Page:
Chatting With Anson Mount: From <i>Hell On Wheels</i> to Hollywood's Next <i>Batman</i>?

Thanks to his lead role as the rugged Cullen Bohannon on AMC's hit Western series, audiences are discovering what many have quietly known for a long time -- actor Anson Mount is the real deal.
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Thanks to his lead role as the rugged Cullen Bohannon on AMC's hit Western series Hell On Wheels, audiences are discovering what many have quietly known for a long time -- actor Anson Mount is the real deal. Hailing from the small Tennessee town of White Bluff, Mount isn't just a terrific actor, he also teaches the craft of acting at Columbia University while authoring his first book about it. A well rounded and soulful individual, he was a great pleasure to talk to.

Since its series premiere, I've been glued to Hell On Wheels, AMC's most underrated drama series. Each episode is a cinematic treat, and should be garnering Emmy love much like the network's other hits. Season Three promises to be the best one yet, and the two hour premiere airs August 10th.

A Look at Season Three's Hell On Wheels:

In doing my morning rounds of research for my afternoon chat with Anson, I was surprised and excited to find an online groundswell of support for him to take on the role of Batman in the next blockbuster film. So I began my questions there.

Your name has been discussed on the Internet as someone who could make a good Batman.It's just flattering to be considered as someone who can even begin to approach this role. I read comics growing up and Batman was one of my favorites. I think Zack Snyder is a great filmmaker.

I've noticed Cullen Bohannon change from the start of Hell On Wheels to where he is now. Well first of all, thank you for noticing. Second of all, I see Cullen as someone battling addiction, and the addiction is fighting. He lost everything at the end of last season after he made the decision to save the bridge instead of Lily Bell. When you hit the bottom of addiction there are two ways to go -- you either die or you figure out a way to climb out of it. And that requires a certain level of maturity in the sense he would stop and consider what is going on around him and the repercussions of his actions a little bit more.

2013-07-31-anson_mount_hell_on_wheels_a_l.jpgPhoto courtesy of AMC

This series is obviously a lot of work, but it has to be an incredibly fun job.Hell On Wheels is definitely the best job I've ever had. My favorite film performance is Cook County. My favorite overall movie I've done is Tully, but for just overall job everyday, Hell On Wheels is my favorite. I mean I get paid to ride a horse! And to be out in the sunshine. I am forever spoiled. (laughs)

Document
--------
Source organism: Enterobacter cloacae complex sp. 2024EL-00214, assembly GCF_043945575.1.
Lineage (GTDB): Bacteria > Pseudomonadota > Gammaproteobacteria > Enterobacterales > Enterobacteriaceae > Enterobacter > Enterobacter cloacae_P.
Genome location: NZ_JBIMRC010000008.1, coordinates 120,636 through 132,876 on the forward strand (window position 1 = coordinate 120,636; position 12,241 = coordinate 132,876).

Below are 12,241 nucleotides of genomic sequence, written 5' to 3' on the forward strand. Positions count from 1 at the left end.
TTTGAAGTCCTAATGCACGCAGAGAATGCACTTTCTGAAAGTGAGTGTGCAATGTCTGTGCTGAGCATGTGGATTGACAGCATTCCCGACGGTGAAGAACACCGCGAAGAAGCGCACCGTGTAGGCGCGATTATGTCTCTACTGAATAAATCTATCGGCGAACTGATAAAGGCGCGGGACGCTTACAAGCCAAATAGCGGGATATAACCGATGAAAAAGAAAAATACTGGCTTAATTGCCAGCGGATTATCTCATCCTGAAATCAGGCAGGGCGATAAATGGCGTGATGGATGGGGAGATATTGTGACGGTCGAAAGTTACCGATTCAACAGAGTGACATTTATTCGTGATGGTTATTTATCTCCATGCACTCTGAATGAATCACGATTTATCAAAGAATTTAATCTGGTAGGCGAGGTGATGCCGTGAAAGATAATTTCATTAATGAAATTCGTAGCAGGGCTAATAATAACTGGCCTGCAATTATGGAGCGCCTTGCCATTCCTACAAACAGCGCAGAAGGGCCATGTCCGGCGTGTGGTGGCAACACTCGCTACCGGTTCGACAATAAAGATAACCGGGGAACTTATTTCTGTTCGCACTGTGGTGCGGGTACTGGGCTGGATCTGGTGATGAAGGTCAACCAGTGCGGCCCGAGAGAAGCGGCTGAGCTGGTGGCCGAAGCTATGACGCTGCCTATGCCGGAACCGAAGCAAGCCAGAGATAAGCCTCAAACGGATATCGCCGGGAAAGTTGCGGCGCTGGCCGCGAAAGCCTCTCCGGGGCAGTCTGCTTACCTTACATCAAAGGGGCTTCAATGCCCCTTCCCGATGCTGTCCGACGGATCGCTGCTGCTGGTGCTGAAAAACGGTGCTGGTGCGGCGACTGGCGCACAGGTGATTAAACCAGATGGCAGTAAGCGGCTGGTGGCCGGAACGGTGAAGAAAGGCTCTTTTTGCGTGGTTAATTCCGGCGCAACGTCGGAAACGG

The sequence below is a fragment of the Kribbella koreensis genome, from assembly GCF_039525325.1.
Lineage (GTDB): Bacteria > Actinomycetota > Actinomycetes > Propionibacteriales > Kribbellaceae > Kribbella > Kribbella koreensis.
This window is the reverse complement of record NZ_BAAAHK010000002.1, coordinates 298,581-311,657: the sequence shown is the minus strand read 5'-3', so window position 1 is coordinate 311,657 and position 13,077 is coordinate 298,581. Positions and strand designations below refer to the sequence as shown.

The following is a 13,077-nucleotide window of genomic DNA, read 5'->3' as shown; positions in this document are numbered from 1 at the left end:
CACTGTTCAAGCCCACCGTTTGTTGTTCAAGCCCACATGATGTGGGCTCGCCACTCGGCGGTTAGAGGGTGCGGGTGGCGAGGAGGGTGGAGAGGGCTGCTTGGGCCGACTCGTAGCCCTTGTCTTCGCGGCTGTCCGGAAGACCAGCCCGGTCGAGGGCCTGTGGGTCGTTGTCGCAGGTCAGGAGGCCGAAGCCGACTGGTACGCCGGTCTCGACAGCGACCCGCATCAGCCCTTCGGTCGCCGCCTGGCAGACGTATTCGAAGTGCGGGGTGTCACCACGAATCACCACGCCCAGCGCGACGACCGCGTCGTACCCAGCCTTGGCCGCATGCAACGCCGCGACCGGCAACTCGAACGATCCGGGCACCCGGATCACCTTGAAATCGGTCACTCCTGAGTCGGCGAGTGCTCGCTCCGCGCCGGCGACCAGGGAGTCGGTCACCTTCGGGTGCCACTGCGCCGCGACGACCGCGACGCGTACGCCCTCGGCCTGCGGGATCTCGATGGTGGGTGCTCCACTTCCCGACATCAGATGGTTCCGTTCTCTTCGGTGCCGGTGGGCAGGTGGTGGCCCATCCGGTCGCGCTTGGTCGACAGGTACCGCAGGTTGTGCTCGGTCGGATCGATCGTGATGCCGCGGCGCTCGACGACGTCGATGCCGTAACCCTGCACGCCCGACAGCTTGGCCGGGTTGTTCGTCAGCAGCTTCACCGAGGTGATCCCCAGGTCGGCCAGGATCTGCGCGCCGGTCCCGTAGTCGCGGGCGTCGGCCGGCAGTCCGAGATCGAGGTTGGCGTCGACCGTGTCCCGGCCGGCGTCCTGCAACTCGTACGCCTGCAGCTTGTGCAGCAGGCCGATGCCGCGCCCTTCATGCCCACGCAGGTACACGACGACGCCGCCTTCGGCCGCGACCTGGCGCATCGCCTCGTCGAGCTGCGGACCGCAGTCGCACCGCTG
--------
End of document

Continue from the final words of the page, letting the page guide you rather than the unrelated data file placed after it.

When do you find the time to be a Professor of Acting at Columbia University?I go back routinely and teach about ten classes in the winter depending on my schedule and their schedule. Teaching is really good for my soul. I love seeing the light bulb go on with my students, and it keeps me honest. Every time I teach, it reminds me of how far I've come.


I heard you're writing your first book -- what can you tell us about it?I just finished the first draft of a book about the acting business. I owe a second draft, and then it's getting published. Many of the acting books I see are written by people who frankly don't work that much or by casting directors. Basically I want to get actor's heads on straight and dispel the myths that are out there.

Your father (Anson Adams Mount) was a famous writer for Playboy. Did he have an influence on you as a writer?My father passed away when I was thirteen so unfortunately he died right before I got to know him as an individual, but he did mention that he saw that I was going to be an actor. When I had a school play, he would help me run lines. My parents didn't just say "you can do anything you want to do" -- they were very smart in attaching the clause at the end of that sentence "If you work for it." My father taught me by example. He grew up a poor child in rural Tennessee during the Depression and became an executive for one of the biggest magazines in the country and a very respected journalist -- doing exactly what he wanted to do. He taught me "know exactly what it is you want to do. Figure out what the bullseye is, and the bullseye should be whatever it is you were willing to do for free. Work your ass off at it and someone will eventually be paying you."

For more information on Hell On Wheels.

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